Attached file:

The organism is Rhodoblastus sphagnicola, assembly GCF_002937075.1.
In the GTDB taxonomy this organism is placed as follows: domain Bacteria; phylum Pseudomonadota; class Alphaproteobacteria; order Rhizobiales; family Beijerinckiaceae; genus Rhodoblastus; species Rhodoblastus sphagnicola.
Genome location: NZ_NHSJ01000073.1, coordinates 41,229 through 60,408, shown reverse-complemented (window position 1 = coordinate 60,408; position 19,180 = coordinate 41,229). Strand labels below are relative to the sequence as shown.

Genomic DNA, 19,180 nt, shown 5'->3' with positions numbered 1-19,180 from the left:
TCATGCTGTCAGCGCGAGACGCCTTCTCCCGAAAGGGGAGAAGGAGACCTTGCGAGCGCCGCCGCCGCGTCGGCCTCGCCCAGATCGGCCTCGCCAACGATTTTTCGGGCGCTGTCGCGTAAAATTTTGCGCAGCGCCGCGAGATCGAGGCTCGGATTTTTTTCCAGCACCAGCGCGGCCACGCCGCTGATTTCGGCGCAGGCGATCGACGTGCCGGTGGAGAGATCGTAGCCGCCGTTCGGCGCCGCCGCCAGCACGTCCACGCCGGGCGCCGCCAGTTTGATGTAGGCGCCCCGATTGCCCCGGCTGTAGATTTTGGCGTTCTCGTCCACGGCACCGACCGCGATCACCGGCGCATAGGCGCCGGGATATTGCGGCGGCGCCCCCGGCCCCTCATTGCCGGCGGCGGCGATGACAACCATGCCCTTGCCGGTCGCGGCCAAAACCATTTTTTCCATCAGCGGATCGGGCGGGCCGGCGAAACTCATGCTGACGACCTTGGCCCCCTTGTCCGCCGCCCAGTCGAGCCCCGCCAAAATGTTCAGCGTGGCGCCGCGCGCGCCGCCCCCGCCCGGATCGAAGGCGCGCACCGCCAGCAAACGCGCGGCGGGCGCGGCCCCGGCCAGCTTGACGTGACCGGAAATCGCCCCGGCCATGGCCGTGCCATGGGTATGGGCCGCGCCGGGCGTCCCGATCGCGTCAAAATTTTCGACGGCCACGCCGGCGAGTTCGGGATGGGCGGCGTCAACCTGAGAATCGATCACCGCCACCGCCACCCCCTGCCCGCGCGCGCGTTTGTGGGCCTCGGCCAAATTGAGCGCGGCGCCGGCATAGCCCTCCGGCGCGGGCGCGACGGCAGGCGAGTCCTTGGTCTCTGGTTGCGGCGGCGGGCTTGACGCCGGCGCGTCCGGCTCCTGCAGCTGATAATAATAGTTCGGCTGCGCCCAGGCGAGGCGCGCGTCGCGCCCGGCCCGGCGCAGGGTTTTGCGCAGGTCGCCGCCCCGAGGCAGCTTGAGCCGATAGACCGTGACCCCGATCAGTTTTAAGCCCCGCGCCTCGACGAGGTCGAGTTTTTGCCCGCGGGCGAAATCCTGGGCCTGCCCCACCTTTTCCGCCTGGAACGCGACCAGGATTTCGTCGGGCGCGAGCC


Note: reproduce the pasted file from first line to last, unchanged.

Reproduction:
The organism is Rhodoblastus sphagnicola, assembly GCF_002937075.1.
In the GTDB taxonomy this organism is placed as follows: domain Bacteria; phylum Pseudomonadota; class Alphaproteobacteria; order Rhizobiales; family Beijerinckiaceae; genus Rhodoblastus; species Rhodoblastus sphagnicola.
Genome location: NZ_NHSJ01000073.1, coordinates 41,229 through 60,408, shown reverse-complemented (window position 1 = coordinate 60,408; position 19,180 = coordinate 41,229). Strand labels below are relative to the sequence as shown.

Genomic DNA, 19,180 nt, shown 5'->3' with positions numbered 1-19,180 from the left:
TCATGCTGTCAGCGCGAGACGCCTTCTCCCGAAAGGGGAGAAGGAGACCTTGCGAGCGCCGCCGCCGCGTCGGCCTCGCCCAGATCGGCCTCGCCAACGATTTTTCGGGCGCTGTCGCGTAAAATTTTGCGCAGCGCCGCGAGATCGAGGCTCGGATTTTTTTCCAGCACCAGCGCGGCCACGCCGCTGATTTCGGCGCAGGCGATCGACGTGCCGGTGGAGAGATCGTAGCCGCCGTTCGGCGCCGCCGCCAGCACGTCCACGCCGGGCGCCGCCAGTTTGATGTAGGCGCCCCGATTGCCCCGGCTGTAGATTTTGGCGTTCTCGTCCACGGCACCGACCGCGATCACCGGCGCATAGGCGCCGGGATATTGCGGCGGCGCCCCCGGCCCCTCATTGCCGGCGGCGGCGATGACAACCATGCCCTTGCCGGTCGCGGCCAAAACCATTTTTTCCATCAGCGGATCGGGCGGGCCGGCGAAACTCATGCTGACGACCTTGGCCCCCTTGTCCGCCGCCCAGTCGAGCCCCGCCAAAATGTTCAGCGTGGCGCCGCGCGCGCCGCCCCCGCCCGGATCGAAGGCGCGCACCGCCAGCAAACGCGCGGCGGGCGCGGCCCCGGCCAGCTTGACGTGACCGGAAATCGCCCCGGCCATGGCCGTGCCATGGGTATGGGCCGCGCCGGGCGTCCCGATCGCGTCAAAATTTTCGACGGCCACGCCGGCGAGTTCGGGATGGGCGGCGTCAACCTGAGAATCGATCACCGCCACCGCCACCCCCTGCCCGCGCGCGCGTTTGTGGGCCTCGGCCAAATTGAGCGCGGCGCCGGCATAGCCCTCCGGCGCGGGCGCGACGGCAGGCGAGTCCTTGGTCTCTGGTTGCGGCGGCGGGCTTGACGCCGGCGCGTCCGGCTCCTGCAGCTGATAATAATAGTTCGGCTGCGCCCAGGCGAGGCGCGCGTCGCGCCCGGCCCGGCGCAGGGTTTTGCGCAGGTCGCCGCCCCGAGGCAGCTTGAGCCGATAGACCGTGACCCCGATCAGTTTTAAGCCCCGCGCCTCGACGAGGTCGAGTTTTTGCCCGCGGGCGAAATCCTGGGCCTGCCCCACCTTTTCCGCCTGGAACGCGACCAGGATTTCGTCGGGCGCGAGCC